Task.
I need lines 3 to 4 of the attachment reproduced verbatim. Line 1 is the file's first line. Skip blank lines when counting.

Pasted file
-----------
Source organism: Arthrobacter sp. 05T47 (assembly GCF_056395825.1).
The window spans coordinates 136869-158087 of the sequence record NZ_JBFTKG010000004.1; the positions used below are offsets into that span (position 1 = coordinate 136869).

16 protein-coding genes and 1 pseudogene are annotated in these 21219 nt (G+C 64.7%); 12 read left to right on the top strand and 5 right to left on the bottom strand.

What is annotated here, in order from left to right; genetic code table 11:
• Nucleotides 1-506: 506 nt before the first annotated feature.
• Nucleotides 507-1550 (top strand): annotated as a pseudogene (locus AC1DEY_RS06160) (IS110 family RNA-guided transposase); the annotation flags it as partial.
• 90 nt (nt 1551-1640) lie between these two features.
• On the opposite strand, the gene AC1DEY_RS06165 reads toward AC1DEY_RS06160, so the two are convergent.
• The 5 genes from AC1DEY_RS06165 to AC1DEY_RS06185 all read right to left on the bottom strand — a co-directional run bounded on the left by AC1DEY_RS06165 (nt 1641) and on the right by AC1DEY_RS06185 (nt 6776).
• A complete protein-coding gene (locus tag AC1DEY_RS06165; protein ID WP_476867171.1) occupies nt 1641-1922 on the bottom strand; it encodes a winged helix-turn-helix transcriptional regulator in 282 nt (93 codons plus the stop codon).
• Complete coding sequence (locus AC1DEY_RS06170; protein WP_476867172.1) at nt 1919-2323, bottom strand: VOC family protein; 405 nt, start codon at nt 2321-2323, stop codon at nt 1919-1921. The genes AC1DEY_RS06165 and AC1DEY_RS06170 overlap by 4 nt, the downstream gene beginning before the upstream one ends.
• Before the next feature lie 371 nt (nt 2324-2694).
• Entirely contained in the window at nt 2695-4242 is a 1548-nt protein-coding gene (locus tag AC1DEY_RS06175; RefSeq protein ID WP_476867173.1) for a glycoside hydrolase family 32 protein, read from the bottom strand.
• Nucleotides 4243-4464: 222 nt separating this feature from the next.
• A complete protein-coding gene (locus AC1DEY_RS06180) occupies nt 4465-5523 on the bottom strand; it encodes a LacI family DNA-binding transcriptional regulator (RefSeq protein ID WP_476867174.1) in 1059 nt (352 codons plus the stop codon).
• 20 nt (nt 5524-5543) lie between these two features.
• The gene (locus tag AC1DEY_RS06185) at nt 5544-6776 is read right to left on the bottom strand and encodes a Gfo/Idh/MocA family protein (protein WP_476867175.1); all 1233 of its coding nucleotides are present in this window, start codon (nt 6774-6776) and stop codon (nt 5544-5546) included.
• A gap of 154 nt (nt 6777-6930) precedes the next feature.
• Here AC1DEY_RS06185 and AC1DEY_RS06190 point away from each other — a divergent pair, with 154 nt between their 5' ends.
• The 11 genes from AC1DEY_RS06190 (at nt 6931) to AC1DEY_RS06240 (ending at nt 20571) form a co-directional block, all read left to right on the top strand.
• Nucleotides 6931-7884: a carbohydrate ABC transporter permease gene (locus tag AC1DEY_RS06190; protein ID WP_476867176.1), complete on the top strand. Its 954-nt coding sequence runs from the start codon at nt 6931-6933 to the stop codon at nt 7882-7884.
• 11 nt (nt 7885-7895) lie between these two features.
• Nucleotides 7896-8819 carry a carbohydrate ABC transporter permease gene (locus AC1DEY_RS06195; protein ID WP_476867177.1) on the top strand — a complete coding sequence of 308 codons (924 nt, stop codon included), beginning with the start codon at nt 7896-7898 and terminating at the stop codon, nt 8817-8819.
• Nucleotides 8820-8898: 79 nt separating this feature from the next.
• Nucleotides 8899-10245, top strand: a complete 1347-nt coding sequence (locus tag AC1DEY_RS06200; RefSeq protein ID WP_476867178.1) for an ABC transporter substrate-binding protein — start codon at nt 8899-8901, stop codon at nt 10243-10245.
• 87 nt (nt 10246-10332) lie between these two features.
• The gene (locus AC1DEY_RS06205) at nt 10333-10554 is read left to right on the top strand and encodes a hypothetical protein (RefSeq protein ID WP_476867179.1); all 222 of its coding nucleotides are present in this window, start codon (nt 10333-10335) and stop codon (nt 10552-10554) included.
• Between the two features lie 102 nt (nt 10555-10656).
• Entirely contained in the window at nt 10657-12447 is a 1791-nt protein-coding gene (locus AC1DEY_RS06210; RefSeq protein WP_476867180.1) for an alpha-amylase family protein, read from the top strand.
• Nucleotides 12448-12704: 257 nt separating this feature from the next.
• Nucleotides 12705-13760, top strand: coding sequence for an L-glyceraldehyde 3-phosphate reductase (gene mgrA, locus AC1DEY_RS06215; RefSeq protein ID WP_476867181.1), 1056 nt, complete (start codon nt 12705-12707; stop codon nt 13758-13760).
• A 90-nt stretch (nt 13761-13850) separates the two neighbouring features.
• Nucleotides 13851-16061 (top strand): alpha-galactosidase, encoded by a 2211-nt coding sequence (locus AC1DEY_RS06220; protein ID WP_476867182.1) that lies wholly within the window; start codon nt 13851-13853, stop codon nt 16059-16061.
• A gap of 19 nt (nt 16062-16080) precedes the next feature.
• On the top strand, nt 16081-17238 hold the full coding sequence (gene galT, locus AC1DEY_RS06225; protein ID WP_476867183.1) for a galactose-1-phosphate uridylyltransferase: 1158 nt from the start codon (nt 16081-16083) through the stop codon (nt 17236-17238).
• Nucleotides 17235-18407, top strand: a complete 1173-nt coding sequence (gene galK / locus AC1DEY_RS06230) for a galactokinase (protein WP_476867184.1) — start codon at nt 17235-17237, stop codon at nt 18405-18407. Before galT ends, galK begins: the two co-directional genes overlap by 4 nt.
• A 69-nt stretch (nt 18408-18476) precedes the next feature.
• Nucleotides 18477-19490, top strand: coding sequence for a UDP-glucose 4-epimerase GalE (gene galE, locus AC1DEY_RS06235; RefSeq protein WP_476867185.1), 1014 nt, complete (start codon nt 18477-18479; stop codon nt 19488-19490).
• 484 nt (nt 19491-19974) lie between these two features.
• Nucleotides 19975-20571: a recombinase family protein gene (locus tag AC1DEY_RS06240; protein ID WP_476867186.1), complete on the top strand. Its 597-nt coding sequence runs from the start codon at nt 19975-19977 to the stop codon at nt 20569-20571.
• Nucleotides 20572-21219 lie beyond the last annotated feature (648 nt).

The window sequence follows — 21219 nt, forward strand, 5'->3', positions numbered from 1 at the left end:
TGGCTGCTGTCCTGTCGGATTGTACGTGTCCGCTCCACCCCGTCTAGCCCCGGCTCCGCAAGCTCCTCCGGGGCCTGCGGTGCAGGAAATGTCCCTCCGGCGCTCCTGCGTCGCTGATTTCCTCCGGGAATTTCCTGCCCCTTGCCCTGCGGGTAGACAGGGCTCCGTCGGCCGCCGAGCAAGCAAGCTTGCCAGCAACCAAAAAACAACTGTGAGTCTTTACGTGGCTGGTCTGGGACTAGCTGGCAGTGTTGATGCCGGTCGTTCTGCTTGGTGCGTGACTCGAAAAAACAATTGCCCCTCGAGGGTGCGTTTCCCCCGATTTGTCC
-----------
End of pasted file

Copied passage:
16 protein-coding genes and 1 pseudogene are annotated in these 21219 nt (G+C 64.7%); 12 read left to right on the top strand and 5 right to left on the bottom strand.

What is annotated here, in order from left to right; genetic code table 11: